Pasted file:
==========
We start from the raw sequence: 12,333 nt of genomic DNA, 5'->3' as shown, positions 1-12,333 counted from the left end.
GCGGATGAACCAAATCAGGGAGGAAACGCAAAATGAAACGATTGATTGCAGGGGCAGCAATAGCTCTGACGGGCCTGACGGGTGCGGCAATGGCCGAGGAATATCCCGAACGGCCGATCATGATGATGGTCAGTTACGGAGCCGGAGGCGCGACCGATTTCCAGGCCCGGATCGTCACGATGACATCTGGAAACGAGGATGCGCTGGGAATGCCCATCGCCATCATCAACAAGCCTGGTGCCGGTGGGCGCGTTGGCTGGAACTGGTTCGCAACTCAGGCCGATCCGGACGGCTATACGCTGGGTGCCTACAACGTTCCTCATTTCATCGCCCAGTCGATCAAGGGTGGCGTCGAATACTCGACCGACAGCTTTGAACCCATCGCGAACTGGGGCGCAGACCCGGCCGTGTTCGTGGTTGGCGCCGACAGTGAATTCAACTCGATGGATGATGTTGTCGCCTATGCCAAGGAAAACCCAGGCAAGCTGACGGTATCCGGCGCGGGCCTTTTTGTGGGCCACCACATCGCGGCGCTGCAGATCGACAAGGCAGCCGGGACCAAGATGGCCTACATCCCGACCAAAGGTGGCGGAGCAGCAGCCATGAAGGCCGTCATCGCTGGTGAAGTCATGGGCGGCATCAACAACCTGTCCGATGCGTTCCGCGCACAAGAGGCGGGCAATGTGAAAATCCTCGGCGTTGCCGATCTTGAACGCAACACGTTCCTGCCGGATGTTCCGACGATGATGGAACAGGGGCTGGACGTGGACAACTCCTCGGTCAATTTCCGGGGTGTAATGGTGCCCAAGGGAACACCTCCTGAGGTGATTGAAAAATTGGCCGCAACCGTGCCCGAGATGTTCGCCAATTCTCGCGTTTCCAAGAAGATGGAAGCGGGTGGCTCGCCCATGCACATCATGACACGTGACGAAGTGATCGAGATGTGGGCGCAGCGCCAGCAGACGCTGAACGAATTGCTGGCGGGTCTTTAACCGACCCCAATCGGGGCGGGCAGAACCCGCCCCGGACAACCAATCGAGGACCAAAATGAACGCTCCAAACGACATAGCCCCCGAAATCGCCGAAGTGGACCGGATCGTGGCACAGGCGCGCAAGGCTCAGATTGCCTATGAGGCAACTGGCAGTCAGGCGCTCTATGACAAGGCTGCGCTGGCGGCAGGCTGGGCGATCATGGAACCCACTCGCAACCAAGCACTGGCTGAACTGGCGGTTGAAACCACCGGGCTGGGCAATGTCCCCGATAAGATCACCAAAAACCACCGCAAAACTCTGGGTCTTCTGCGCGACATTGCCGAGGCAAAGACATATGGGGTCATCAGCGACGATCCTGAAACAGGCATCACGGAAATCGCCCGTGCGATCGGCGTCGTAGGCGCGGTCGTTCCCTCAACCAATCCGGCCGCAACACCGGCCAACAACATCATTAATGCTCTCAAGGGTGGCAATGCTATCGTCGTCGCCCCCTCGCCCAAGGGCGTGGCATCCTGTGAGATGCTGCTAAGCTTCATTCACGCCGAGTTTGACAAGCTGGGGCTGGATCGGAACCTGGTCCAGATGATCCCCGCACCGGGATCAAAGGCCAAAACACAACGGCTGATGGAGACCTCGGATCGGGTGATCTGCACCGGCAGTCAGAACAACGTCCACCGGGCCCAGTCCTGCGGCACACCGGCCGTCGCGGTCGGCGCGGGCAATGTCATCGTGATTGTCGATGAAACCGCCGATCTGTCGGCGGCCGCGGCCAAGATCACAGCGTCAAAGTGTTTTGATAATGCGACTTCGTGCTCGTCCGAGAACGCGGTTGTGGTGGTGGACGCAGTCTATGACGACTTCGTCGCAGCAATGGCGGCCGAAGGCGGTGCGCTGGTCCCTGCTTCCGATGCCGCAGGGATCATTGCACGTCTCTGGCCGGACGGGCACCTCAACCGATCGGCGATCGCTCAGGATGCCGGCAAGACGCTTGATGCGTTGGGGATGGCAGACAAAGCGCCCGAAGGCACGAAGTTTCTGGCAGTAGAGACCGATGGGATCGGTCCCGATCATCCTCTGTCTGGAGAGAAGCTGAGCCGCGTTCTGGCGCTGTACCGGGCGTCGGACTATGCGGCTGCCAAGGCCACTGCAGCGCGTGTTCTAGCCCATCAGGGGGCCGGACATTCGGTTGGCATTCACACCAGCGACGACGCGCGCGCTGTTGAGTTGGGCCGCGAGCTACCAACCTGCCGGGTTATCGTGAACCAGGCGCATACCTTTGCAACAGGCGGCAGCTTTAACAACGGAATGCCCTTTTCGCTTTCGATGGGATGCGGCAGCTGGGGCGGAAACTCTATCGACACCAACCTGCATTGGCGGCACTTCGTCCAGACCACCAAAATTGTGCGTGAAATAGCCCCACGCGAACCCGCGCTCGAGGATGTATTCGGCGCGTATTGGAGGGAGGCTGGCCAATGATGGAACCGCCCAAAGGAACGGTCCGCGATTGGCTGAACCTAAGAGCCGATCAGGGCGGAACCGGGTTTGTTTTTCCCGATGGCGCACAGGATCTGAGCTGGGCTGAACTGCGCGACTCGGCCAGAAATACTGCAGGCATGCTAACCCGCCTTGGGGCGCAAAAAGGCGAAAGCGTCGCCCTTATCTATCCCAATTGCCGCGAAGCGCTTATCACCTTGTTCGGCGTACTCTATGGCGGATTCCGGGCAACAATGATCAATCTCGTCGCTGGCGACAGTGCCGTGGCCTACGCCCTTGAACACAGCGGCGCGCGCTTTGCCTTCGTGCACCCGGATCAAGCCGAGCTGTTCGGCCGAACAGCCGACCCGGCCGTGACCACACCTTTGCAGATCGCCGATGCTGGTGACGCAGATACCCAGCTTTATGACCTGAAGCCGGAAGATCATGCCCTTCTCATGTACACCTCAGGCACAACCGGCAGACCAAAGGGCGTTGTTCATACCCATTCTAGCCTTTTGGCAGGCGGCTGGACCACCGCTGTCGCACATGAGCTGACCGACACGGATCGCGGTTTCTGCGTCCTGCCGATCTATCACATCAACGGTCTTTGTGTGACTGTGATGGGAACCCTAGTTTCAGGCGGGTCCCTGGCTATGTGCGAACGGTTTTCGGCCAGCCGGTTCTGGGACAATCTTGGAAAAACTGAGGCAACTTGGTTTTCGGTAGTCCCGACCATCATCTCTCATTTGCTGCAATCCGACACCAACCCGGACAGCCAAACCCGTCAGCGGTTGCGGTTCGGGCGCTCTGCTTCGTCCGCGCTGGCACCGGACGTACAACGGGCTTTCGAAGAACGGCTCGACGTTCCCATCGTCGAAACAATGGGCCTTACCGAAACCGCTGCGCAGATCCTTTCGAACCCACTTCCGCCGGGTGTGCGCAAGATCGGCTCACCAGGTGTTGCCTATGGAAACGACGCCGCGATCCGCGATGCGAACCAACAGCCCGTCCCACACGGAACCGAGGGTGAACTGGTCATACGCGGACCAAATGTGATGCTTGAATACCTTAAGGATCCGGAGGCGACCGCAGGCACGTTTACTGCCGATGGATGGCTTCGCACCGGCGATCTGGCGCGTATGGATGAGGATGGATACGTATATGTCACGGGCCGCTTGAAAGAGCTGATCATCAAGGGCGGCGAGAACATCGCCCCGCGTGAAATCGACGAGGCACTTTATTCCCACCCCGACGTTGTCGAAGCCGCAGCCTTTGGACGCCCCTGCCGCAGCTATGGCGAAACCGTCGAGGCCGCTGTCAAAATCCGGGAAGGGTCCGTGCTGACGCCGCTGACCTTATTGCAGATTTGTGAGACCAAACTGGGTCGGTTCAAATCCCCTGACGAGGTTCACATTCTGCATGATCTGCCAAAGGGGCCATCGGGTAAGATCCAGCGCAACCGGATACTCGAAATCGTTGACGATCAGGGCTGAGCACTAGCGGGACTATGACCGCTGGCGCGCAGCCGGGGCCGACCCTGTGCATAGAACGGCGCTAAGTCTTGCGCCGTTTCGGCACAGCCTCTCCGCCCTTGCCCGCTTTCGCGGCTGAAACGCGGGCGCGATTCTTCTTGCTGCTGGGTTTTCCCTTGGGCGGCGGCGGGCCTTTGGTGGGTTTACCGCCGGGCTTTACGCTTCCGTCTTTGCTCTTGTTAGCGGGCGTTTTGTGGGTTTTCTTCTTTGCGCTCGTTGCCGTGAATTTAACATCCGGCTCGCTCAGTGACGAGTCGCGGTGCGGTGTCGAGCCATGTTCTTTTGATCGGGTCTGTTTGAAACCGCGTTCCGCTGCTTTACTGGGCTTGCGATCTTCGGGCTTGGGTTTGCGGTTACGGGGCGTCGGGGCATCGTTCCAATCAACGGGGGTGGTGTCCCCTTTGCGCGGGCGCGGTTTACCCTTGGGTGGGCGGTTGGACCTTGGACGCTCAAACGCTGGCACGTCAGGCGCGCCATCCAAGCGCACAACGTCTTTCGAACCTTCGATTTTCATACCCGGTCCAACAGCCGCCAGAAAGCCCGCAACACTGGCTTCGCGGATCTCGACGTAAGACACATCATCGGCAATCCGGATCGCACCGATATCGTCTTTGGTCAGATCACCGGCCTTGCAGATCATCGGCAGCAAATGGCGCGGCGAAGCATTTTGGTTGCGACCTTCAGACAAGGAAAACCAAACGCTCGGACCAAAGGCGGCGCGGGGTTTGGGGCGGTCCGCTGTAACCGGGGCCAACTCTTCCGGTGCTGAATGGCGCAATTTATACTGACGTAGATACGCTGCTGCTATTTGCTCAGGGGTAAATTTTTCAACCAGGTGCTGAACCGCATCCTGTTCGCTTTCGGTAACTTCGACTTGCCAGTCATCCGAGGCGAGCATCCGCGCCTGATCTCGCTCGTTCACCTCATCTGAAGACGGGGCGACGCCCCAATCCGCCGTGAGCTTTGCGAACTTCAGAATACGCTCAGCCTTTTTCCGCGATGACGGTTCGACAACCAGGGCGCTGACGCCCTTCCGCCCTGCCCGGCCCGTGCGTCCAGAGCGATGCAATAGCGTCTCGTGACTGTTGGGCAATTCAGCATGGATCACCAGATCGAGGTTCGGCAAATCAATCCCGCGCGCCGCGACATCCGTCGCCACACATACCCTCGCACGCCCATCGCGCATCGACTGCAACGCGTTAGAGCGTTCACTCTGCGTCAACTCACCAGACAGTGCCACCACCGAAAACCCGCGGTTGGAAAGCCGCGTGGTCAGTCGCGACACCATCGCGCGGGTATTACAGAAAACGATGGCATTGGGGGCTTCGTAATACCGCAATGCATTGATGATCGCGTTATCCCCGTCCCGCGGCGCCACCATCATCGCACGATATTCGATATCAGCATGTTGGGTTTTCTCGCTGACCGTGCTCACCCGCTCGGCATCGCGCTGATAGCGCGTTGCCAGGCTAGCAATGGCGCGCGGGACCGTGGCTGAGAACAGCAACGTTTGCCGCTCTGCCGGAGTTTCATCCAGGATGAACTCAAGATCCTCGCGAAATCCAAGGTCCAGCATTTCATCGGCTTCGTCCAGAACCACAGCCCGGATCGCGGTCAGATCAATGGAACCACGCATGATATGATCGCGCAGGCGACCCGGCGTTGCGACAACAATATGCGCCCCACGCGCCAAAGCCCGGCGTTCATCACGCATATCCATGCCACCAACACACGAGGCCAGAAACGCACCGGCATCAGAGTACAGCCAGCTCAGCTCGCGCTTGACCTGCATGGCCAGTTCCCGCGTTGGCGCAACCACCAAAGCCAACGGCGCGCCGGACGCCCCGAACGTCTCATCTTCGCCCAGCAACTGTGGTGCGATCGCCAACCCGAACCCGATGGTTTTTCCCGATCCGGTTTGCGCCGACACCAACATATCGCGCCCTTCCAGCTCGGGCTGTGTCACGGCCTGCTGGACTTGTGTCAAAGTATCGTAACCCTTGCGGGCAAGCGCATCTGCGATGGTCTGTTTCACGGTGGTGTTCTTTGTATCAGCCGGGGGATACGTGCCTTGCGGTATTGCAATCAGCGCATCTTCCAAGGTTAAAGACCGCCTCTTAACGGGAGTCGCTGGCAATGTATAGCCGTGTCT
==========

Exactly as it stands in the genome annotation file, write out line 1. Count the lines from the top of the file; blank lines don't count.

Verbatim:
We start from the raw sequence: 12,333 nt of genomic DNA, 5'->3' as shown, positions 1-12,333 counted from the left end.